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Granada (Andalusia): Albaicin, Sacromonte

Albaicin

Albeicin - Panorama

The Albaicin is a district in Granada that has retains the narrow streets  of Moorish past.
It’s located on a hill facing the Alhambra
The magnificient panomara, from The Church of San Nicolás, is well worth the steep hike through the Albaicin.

Alhambra from St Nicolas

In the 13th century, it was a prosperous district with palaces and
villas.
The Moorish quarter of Albaicín is a labyrinth of narrow streets and squares lined with a multitude of whitewashed houses.

Albeicin, street
Albeicin - Ruelle

After the reconquest of Granada by Catholic kings in 1492, the original mosques of this Moorish quarter were destroyed and replaced by churches.

Granada - Church

Although the neighborhood of Albaicín is very touristy, a walk in the Moorish quarter of Albaicín is not to be missed during a visit of the city of Granada.

Granada - Casa Del Chapiz
Albaicin, ruelle
Albaicin, Garden

Sacromonte

Sacromonte - Village

The Sacromonte district is located on Granada’s Valparaiso hill and is adjacent to the north-eastern side of the Albaícin Arab district.

In the 15th century, a large group of Roma gypsies, also called Spanish gypsies settled there. They built troglodyte dwellings in the hills, to which the Sacromonte district owes its fame.

Sacromonte - Museum
Sacromonte - Entrance

Museo Cuevas del Sacromonte

Cuevas - Pottery
Cuevas
Cuevas - Fontain

The name of the museum already says it: “The caves of Sacromonte”

This museum is exhibiting 11 cave houses, where you will find information on the history, traditions and inhabitants of Sacromonte.

The gypsy population carries with it the ancestral tradition of Flamenco, dance and typical Spanish music.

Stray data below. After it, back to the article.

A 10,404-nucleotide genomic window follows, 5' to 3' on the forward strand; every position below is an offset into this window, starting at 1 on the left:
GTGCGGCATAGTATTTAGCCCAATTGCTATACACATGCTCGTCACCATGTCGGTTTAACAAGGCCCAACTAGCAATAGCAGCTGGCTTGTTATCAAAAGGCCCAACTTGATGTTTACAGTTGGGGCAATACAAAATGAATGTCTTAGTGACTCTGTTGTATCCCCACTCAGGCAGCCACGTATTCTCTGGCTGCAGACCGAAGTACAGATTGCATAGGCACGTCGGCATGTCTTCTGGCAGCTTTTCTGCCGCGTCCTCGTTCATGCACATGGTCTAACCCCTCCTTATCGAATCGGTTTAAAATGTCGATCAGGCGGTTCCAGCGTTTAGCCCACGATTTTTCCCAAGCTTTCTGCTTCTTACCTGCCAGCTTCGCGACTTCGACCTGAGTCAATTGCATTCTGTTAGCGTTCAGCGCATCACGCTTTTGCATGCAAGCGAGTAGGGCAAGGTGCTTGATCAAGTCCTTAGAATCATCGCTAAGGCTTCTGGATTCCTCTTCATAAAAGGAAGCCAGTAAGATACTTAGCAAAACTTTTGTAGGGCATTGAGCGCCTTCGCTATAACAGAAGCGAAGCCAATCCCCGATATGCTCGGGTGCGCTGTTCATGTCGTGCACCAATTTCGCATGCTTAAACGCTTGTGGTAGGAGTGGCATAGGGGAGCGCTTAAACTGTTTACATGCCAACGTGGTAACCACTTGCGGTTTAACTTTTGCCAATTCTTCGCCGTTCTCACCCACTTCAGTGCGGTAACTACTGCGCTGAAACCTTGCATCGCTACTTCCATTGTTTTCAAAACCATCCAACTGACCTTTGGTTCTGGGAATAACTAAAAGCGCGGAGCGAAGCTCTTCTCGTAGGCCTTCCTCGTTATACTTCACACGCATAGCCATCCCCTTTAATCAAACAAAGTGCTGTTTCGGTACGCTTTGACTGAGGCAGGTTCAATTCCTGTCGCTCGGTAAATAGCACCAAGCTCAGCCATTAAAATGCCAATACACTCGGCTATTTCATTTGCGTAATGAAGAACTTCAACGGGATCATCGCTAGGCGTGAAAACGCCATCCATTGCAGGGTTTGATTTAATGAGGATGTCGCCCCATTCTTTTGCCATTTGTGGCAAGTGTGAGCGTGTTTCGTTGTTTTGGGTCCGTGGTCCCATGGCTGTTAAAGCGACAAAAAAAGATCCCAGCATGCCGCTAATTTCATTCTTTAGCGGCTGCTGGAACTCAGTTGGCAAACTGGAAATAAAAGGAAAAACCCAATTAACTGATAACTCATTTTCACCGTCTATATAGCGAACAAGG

Today, many flamenco shows are still given in troglodyte houses; these bars are called tablaos.

Although flamenco shows are somewhat touristy, it is certainly recommended to go see one.  Otherwise, during the day, you can enjoy a beautiful view of the city of Granada from the Sacromonte, as well as the Albaicin district and the Alhambra.

Sacromonte - Sculpture 2
Sacromonte - Sculpture
Sacromonte - Sculpture 3

Granada (Andalusia): The Alhambra

The Alhambra

Alhambra - Panorama

Granada is a city in southern Spain’s Andalusia region, at the foothills of the Sierra Nevada mountains, and well known for its famous palace, the Alhambra.
In the Middle Ages, Granada was the capital of the Kingdom of Granada, led by a Muslim dynasty: the Nasrid.

Alhambra - day panorama
Alhambra from Generalife

In the Middle Ages, Granada was the capital of the Kingdom of Granada, led by a Muslim dynasty: the Nasrid.

Alhambra - Tile

After being ignored for a very long period, the ruins, dated from the Roman times, were renovated and rebuilt.

The construction of the Alhambra began in 1238, when the first Nasrid ruler, Mohammed ben Nazar, entered Granada.

 

 

Designed as a military zone at the beginning, the Alhambra became the royal residence and court of Granada in the mid-13th century after the establishment of the Nasrid Kingdom and the construction of the first palace by the founding king Mohammed ibn Yusuf Ben Nasr.

The fortress houses two main areas: the military zone or Alcazaba, barracks of the royal guard, and the medina or palatine city, which houses the Nasrid Palaces and the remains of the houses of nobles and plebeians who lived there.

Alhambra - Detail arabic
Alhambra - Reflection in basin
Alhambra - Decor
Alhambra - Generalife

There is an independent palace in front of the Alhambra, surrounded by orchards and gardens: The Generalife.

The Nasrid style reached its peak in the 14th century under the kings Yusuf I and Mohammed V al-Ghani, who built the most prestigious parts between 1333 and 1354.

Alhambra - Detail

After the conclusion of the Christian Reconquista in 1492, the site became the Royal Court of Ferdinand and Isabella (where Christopher Columbus received royal endorsement for his expedition), and the palaces were partially altered in the Renaissance style.

 

In 1526 Charles I & V commissioned a new Renaissance palace but it was ultimately never completed due to Morisco rebellions in Granada.

 

From the 18th century the Alhambra was abandoned.

 

During the French domination, Napoleon ordered to destroy the fortress.

It was not until the 19th century that the process of repairing, restoring and preserving the complex started and is still maintained nowadays

 

The palace was listed as World Heritage by Unesco in 1984.

Alhambra - Night
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